As 2014 wound down, industrial distribution executives said they experienced a better year than 2103 and were reasonably upbeat as the New Year approached.
At Motion Industries in Birmingham, Alabama, senior vice president Randy Breaux saw overall improvement.
“It’s been a little bit better than 2013,” Breaux explained, “and the second half of the year has shown steady improvement.”
Breaux explained that the growth was the result of a number of Motion’s product lines and customer bases doing what he calls “good and steady business.”
“We’re seeing market increases pretty much across the board,” he said. “People are spending a little bit more money on new projects … and on maintaining equipment in the plants.”
Motion is a very diverse company, with an array of product lines and a customer base heavy in the OEM and MRO industries.
“Primary industries for us would be food and beverage, oil and gas, pulp and paper, iron and steel,” Breaux explained. “However, we participate in just about every industry sector out there.”
Though product diversity can provide a bit of a safety net against an economic downturn, Motion had no need for one in 2014, Breaux explained.
“All of our product lines are growing. We have a very large concentration in the bearings and power transmission product lines,” he said. “Those product lines are growing, and [they] picked up in the second half of the year after being a bit slow in the first half. Our industrial supplies product lines have also been growing nicely again this year. Those product lines, as well as our fluid power and pneumatics products, are all growing at a very good rate right now.”
At Cleveland-based BDI-USA, John Ruth, president and chief operating officer, was slightly less upbeat, calling 2014 “an average year for BDI. Growth has been strongest in food and automotive and soft in defense.”
Ruth referred to the difficult winter of 2013-14 and its effect on business.
“The year started slowly, with severe weather impacting our customers, but improved steadily thereafter,” Ruth said.
As at Motion, Ruth and BDI know that their diverse choice of products and customer base can help assure a steady flow of business at least.
“Our food customers tend to fare well in an economic downturn, but we aren’t isolated from macroeconomic forces,” Ruth explained. “We do find that services and repair grow when the economy softens and we are well positioned in both areas. [But] MRO in food has been very strong in 2014.”
At Steven Engineering, Paul Burk, vice president of marketing, described a “very strong” 2014 but explained that the company’s focus on products and service, rather than product and customer diversity, may have been the key.
“We actually are not as diverse as a lot of the other distributors,” Burk explained. “I actually think we’re fairly well focused, but we’re not a broad line distributor. When you look at our website … what is listed there are the manufacturers but also the brand names. Because there are so many acquisitions in our business, we do both. We actually only represent 49 manufacturers. If you go to our website, you would think we have over 100.”
Headquartered in San Francisco, Steven Engineering had a strong 2014.
“We are exceeding our forecast both from the top line and a bottom-line perspective,” Burk said. “We saw some softening toward the middle part of the year, during July and August, primarily. We have invested heavily in infrastructure. We brought online some new services that have paid huge dividends for us. And we have started a new initiative for a portfolio of products that we did not have before. And that is quickly proving to be a good investment.”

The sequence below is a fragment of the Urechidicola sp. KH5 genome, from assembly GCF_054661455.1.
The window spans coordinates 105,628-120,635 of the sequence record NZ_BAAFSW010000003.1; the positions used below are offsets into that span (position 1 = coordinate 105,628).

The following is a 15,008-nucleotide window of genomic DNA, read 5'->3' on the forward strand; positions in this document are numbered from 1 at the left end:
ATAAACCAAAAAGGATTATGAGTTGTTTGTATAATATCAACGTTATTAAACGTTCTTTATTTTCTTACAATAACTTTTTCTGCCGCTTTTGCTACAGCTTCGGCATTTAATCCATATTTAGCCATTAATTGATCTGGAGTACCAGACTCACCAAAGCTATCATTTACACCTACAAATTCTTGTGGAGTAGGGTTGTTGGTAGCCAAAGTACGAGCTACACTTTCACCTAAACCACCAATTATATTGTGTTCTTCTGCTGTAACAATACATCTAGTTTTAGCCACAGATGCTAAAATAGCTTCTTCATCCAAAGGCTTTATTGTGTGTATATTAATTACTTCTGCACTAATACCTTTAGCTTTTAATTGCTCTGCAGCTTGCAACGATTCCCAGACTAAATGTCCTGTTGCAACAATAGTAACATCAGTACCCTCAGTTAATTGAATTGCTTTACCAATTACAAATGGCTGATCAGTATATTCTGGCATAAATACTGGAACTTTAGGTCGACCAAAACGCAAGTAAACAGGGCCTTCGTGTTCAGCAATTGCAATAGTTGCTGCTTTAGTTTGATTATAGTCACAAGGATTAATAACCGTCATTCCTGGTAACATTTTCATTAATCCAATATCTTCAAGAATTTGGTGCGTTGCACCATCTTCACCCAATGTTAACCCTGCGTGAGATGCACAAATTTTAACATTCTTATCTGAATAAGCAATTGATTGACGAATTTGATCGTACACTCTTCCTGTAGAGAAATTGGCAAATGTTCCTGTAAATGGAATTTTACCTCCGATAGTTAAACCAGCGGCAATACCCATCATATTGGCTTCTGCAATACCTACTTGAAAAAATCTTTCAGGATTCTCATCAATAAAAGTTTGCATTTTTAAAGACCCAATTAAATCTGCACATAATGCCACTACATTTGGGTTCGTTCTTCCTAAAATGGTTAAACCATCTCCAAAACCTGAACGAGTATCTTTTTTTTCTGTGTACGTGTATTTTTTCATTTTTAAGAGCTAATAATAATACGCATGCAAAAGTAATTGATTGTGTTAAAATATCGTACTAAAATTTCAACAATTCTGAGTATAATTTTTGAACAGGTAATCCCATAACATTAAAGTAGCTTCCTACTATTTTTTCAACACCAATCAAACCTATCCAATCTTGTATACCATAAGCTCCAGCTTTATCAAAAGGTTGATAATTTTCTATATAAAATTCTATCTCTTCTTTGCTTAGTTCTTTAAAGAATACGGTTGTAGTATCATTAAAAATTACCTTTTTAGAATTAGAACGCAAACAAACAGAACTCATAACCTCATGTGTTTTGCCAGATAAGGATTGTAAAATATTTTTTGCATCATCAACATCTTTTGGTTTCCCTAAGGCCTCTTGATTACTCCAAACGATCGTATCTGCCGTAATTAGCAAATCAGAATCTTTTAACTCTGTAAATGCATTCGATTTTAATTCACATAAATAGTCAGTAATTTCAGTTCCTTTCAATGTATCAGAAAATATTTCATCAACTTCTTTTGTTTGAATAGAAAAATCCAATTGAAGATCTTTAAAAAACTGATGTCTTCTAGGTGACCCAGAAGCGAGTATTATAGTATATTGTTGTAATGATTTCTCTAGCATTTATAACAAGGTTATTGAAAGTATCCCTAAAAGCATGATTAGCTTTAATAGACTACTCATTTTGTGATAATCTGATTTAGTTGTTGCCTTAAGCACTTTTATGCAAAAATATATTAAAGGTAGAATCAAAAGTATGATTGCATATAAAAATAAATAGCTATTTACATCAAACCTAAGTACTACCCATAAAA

Burk described Steven Engineering’s focus as in electrical, automation, and pneumatic controls. But the company also added motion control in 2014.
“Our motion initiative is a three-year initiative that we kicked off this past August,” he said. “We are focusing on seven core manufacturers, and that gives us the motor, the controller, and the mechanical side of a motion control solution. They are all best-in-class lines. Motion is not an easy sell. So for us, it has been a very large learning curve.”
With growth has come a certain amount of new hiring. At Motion Industries, Breaux explained that new hires were also the result of some acquisitions.
“We have hired some new people this year. We are continuing to increase the level of talent with new hires,” he said. “Also, some of our new talent comes from acquisitions we make. We made one significant acquisition this year [Commercial Solutions, Inc. in Canada] and we continue to look for other acquisitions that make strategic sense.”
BDI made new hires on the technology side of the business.
“We hired a number of technical people in 2014 to work on our SAP, e-business, and supply chain projects, and [we] opened several new branches,” Ruth explained. “We will open several more branches in 2015 and add resources as needed for our technology-based projects.”
The topic of new hires is also the source of potential concern for Ruth, one that many in distribution have voiced: how to attract new people to the distribution end of the supply chain.
“A topic of conversation at every Bearing Specialist Association and Power Transmission Distributors Association meeting we attend is how to attract new people to the distribution industry,” he said. “Not enough people are aware of the great careers available [here].”
At Steven Engineering, the mood is upbeat and Burk explained the company hopes to expand to other Western states including Oregon, Washington, Arizona, Colorado, and Utah in 2015 and beyond.
“What we see, at least for our ability, is to be able to expand geographically in the next five years,” he explained. “That is a real core focus. Right now, we are in primarily California, which is about 70% of our revenue. So we’re looking to expand more into the Western region as part of our growth strategy.”